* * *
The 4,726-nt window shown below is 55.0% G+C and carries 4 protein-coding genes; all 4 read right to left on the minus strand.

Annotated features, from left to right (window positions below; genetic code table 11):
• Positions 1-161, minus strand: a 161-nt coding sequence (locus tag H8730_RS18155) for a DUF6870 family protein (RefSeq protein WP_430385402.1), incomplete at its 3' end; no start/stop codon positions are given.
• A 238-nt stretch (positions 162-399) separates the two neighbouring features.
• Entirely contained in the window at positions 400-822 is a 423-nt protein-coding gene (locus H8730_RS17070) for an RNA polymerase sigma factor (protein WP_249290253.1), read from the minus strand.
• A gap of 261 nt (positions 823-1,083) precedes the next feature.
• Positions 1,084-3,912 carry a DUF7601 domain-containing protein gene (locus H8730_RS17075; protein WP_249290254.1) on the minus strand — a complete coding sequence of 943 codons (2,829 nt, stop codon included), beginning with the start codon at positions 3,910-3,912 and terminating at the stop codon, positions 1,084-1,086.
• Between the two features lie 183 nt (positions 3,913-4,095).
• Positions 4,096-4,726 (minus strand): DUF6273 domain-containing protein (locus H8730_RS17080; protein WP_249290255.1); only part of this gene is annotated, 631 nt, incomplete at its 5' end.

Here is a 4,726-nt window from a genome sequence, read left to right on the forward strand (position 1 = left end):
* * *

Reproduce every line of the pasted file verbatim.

The 4,726-nt window shown below is 55.0% G+C and carries 4 protein-coding genes; all 4 read right to left on the minus strand.

Annotated features, from left to right (window positions below; genetic code table 11):
• Positions 1-161, minus strand: a 161-nt coding sequence (locus tag H8730_RS18155) for a DUF6870 family protein (RefSeq protein WP_430385402.1), incomplete at its 3' end; no start/stop codon positions are given.
• A 238-nt stretch (positions 162-399) separates the two neighbouring features.
• Entirely contained in the window at positions 400-822 is a 423-nt protein-coding gene (locus H8730_RS17070) for an RNA polymerase sigma factor (protein WP_249290253.1), read from the minus strand.
• A gap of 261 nt (positions 823-1,083) precedes the next feature.
• Positions 1,084-3,912 carry a DUF7601 domain-containing protein gene (locus H8730_RS17075; protein WP_249290254.1) on the minus strand — a complete coding sequence of 943 codons (2,829 nt, stop codon included), beginning with the start codon at positions 3,910-3,912 and terminating at the stop codon, positions 1,084-1,086.
• Between the two features lie 183 nt (positions 3,913-4,095).
• Positions 4,096-4,726 (minus strand): DUF6273 domain-containing protein (locus H8730_RS17080; protein WP_249290255.1); only part of this gene is annotated, 631 nt, incomplete at its 5' end.

Here is a 4,726-nt window from a genome sequence, read left to right on the forward strand (position 1 = left end):